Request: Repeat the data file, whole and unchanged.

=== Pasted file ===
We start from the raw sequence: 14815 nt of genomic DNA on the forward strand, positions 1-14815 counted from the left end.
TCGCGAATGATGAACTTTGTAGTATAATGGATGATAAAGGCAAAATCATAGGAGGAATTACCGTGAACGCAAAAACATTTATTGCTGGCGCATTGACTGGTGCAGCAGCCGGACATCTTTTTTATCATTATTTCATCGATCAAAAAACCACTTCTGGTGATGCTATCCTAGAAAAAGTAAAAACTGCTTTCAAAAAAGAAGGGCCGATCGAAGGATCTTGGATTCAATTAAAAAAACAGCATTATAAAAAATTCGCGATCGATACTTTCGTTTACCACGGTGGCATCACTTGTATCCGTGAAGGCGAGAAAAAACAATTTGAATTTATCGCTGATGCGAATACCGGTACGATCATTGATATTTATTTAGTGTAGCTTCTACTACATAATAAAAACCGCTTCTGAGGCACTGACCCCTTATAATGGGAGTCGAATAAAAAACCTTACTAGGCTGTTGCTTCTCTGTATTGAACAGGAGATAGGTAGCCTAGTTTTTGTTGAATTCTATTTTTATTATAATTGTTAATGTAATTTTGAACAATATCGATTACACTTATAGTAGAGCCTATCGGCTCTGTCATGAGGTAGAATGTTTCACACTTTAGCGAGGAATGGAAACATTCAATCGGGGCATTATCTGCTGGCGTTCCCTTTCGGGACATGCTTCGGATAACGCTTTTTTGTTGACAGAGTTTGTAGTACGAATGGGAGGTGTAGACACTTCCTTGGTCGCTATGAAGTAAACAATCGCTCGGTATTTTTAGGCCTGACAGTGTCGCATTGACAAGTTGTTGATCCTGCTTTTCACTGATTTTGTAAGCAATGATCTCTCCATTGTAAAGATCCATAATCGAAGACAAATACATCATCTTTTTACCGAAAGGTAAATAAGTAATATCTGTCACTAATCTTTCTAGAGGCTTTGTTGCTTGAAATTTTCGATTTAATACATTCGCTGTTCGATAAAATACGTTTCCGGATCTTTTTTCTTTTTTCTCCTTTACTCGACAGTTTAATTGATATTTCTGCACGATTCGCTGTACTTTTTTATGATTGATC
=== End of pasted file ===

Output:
We start from the raw sequence: 14815 nt of genomic DNA on the forward strand, positions 1-14815 counted from the left end.
TCGCGAATGATGAACTTTGTAGTATAATGGATGATAAAGGCAAAATCATAGGAGGAATTACCGTGAACGCAAAAACATTTATTGCTGGCGCATTGACTGGTGCAGCAGCCGGACATCTTTTTTATCATTATTTCATCGATCAAAAAACCACTTCTGGTGATGCTATCCTAGAAAAAGTAAAAACTGCTTTCAAAAAAGAAGGGCCGATCGAAGGATCTTGGATTCAATTAAAAAAACAGCATTATAAAAAATTCGCGATCGATACTTTCGTTTACCACGGTGGCATCACTTGTATCCGTGAAGGCGAGAAAAAACAATTTGAATTTATCGCTGATGCGAATACCGGTACGATCATTGATATTTATTTAGTGTAGCTTCTACTACATAATAAAAACCGCTTCTGAGGCACTGACCCCTTATAATGGGAGTCGAATAAAAAACCTTACTAGGCTGTTGCTTCTCTGTATTGAACAGGAGATAGGTAGCCTAGTTTTTGTTGAATTCTATTTTTATTATAATTGTTAATGTAATTTTGAACAATATCGATTACACTTATAGTAGAGCCTATCGGCTCTGTCATGAGGTAGAATGTTTCACACTTTAGCGAGGAATGGAAACATTCAATCGGGGCATTATCTGCTGGCGTTCCCTTTCGGGACATGCTTCGGATAACGCTTTTTTGTTGACAGAGTTTGTAGTACGAATGGGAGGTGTAGACACTTCCTTGGTCGCTATGAAGTAAACAATCGCTCGGTATTTTTAGGCCTGACAGTGTCGCATTGACAAGTTGTTGATCCTGCTTTTCACTGATTTTGTAAGCAATGATCTCTCCATTGTAAAGATCCATAATCGAAGACAAATACATCATCTTTTTACCGAAAGGTAAATAAGTAATATCTGTCACTAATCTTTCTAGAGGCTTTGTTGCTTGAAATTTTCGATTTAATACATTCGCTGTTCGATAAAATACGTTTCCGGATCTTTTTTCTTTTTTCTCCTTTACTCGACAGTTTAATTGATATTTCTGCACGATTCGCTGTACTTTTTTATGATTGATC